A Twitter feed app for restricted use blocked from write privileges


There is a public archive called arxiv.org officially ran by Cornell University but used by scientists the whole world over for posting research papers for free access for everyone. The subject areas are physics, mathematics, computer science, statistics, quantitative finance and quantitative biology, each with many subareas.

My app posts to Twitter short summaries of the papers posted each day there, in various subcategories for mathematics. There are in total a bit more than 30 subcategories and for each I created an account. My application writes only to these IDs and there is no abuse.

I checked carefully that arXiv terms of service allows this. I also checked carefully that it does not violate Twitter terms of service, or at any rate falls within the possible exceptions for community benefit. I have written it up in detail at my URL:


As can be seen, I carefully verified each provision. This was a volunteer effort for community benefit without spamming anybody. I believe there should be more dissemination of public research free of cost. It may be of benefit to Twitter also to include such high quality content as daily feeds. It is an unexpected setback that the app got blocked.

Furthermore, bot/accounts for a similar purpose are running for years; for example, by @vela running accounts with IDs: mathACb mathAPb mathATb mathCAbot mathCObot mathCTbot mathCVb mathDGb mathDSb mathFAbot, etc., about the same number of accounts as mine. The difference with my app is that the previous one is restricted to 140 chars for the summary whereas mine compiles the summary into a one-paragraph image using LaTeX, the document typesetting system for mathematicians, and properly renders all mathematical symbols, etc., and I believe this is a significant improvement and will make a lot of difference for the users.

I hope the explanation satisfactory and my account write privileges are re-instated, without which tweeting is impossible. As I put a lot of effort into it for a project of research community benefit, it will be tragic if it all goes waste because you blocked it. As my effort is nothing like spam, it is disappointing to be treated like a spammer. Hoping to hear a resolution for the problem.


Thanks for the explanation, but this is not the correct place to post it - you’ll need to respond to the emails you’ve been sent regarding the write-restriction, or raise a ticket via https://support.twitter.com/forms/platform - we are unable to take action or comment on individual applications or situations on these forums.

Note that most of the systems involved in first response to application behaviours like this are automated, and apply rules based on common automation bad practices and machine learning. The automation rules generally have more information on this, but I do understand how frustrating it is when you’re trying to build something like this, and it is difficult to document every case that would cause an app to trigger our antispam system, because it is an adaptive set of rules that has to respond to new attacks every day. If you’re interested in learning more about it (it is called “Botmaker”) then you can watch a video from the team from our Flight conference last year.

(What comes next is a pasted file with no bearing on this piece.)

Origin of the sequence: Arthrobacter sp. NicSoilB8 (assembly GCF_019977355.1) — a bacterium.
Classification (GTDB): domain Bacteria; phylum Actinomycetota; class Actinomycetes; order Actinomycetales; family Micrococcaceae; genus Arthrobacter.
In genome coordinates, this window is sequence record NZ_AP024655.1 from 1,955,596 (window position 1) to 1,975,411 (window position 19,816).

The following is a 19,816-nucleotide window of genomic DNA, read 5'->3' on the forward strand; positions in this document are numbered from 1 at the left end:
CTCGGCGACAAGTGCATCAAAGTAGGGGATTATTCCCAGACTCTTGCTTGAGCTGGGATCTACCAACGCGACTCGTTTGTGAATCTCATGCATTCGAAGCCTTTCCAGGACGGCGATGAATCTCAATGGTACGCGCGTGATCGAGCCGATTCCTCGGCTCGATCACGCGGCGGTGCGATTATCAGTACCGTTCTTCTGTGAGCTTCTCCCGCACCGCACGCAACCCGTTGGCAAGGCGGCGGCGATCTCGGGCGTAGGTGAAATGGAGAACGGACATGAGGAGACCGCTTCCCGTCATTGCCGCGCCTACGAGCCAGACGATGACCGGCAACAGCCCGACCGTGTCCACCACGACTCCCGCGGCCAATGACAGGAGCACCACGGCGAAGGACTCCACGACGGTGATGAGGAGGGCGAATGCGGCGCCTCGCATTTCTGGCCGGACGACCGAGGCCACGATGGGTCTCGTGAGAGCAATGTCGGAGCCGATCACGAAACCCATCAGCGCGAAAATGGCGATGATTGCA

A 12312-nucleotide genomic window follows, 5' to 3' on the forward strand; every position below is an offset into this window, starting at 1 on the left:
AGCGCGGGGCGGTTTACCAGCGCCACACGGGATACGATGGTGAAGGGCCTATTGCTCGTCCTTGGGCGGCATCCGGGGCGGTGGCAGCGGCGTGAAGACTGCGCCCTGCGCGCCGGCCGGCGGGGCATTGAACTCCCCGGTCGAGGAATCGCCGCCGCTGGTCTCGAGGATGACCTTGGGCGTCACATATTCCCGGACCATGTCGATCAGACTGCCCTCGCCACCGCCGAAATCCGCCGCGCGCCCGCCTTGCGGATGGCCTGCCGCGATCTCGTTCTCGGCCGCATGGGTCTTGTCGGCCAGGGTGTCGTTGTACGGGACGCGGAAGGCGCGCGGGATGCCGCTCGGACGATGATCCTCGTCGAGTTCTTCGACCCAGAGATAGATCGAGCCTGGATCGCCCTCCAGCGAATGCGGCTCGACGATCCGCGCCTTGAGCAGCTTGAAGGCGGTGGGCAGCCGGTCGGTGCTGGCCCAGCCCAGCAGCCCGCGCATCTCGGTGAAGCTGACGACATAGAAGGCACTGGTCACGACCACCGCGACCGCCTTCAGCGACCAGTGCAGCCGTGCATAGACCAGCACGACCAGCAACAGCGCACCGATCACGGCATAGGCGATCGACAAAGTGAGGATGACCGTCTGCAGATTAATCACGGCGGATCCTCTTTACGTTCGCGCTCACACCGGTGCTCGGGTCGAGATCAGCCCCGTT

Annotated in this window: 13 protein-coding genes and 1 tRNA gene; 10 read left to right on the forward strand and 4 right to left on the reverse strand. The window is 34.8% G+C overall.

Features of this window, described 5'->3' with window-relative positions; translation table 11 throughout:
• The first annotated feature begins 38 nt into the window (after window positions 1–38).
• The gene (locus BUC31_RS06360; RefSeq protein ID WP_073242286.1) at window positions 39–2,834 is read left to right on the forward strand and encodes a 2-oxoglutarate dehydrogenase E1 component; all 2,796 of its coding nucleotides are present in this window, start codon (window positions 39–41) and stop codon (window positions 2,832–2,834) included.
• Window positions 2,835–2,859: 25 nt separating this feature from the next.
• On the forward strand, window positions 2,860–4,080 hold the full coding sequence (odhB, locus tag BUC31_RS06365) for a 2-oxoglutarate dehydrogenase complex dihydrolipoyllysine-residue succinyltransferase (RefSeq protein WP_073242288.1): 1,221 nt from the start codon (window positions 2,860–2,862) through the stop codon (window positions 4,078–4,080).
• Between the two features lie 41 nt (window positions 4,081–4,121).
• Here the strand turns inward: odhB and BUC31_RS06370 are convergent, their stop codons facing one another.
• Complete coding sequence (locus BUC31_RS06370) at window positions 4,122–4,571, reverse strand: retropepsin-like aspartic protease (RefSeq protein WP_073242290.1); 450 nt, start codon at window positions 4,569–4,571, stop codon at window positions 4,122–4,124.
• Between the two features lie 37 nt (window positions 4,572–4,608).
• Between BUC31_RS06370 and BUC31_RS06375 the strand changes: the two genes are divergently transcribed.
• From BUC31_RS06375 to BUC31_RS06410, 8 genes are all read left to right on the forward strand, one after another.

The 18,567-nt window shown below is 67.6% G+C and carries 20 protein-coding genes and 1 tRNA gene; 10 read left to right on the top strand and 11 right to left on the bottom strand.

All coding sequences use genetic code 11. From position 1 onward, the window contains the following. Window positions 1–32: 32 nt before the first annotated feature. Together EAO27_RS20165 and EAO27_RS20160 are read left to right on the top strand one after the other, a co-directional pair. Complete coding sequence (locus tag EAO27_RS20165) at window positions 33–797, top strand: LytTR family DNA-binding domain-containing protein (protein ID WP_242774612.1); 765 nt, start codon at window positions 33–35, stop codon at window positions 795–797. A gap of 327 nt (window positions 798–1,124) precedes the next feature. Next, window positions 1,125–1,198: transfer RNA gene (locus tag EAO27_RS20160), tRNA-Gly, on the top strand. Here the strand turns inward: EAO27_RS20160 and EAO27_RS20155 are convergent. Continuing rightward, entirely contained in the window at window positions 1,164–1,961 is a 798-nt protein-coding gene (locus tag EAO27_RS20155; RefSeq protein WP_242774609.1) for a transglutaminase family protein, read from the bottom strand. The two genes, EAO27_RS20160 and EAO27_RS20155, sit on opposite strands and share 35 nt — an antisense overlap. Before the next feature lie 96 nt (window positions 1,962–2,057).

Thanks for the reply. I submitted a ticket and my app was re-enabled. Thanks.

However, I also got the following:

Going forward, carefully ensure that your application adheres to Twitter’s policies:

Developer Agreement and Policy
Automation Rules Best Practices
Developer Display Requirements
Twitter Rules

Please note, applications found to be violating policy again are subject to permanent suspension.

I understand that spammers are very clever and it is a machine-learning algorithm but it is a mild threat to have an eternal Damocles’s sword of “permanent suspension” for unknown reasons. In any case, thanks for the fast response, both here and for re-enabling the app in the ticket.


Noted, and thank you for that honest feedback. It is not our intention to come across in that way, but rather to be clear about how and why rules are enforced. I’ll see if we can do anything to change the language to feel less intimidating, but that is controlled by a different team to the one that looks after these forum.

One thing I’ve seen in the past is that regularly posting images has triggered some of the suspension rules, so it could be that this aspect of your bot, whilst very cool and potentially nice for users, might affect the behaviour of the system.

Thanks for building on the Twitter platform!


The image explanation does make sense and is a possible answer. However I have also seen Twitter bots that automatically post highly rated images from reddit; so it seems it is allowed.

To feel less intimidating, firstly I have to agree that the approach given above may indeed be a right for spammers. But when one is not a spammer and a genuine case, a softer message may be considered.

Thanks for the kind words, and for taking time to explain and listen to feedback. Although I was initially a bit dismayed, by now you have made me feel good and appreciated, and thank you for the patience and attention!